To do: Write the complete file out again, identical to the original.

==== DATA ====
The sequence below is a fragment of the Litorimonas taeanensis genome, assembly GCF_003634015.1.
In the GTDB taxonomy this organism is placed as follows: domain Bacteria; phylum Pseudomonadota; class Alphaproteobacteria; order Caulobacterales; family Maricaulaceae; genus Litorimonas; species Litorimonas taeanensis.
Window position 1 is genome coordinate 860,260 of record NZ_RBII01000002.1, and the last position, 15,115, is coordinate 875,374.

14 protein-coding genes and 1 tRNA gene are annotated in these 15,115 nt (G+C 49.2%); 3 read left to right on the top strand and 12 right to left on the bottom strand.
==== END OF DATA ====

The sequence below is a fragment of the Litorimonas taeanensis genome, assembly GCF_003634015.1.
In the GTDB taxonomy this organism is placed as follows: domain Bacteria; phylum Pseudomonadota; class Alphaproteobacteria; order Caulobacterales; family Maricaulaceae; genus Litorimonas; species Litorimonas taeanensis.
Window position 1 is genome coordinate 860,260 of record NZ_RBII01000002.1, and the last position, 15,115, is coordinate 875,374.

14 protein-coding genes and 1 tRNA gene are annotated in these 15,115 nt (G+C 49.2%); 3 read left to right on the top strand and 12 right to left on the bottom strand.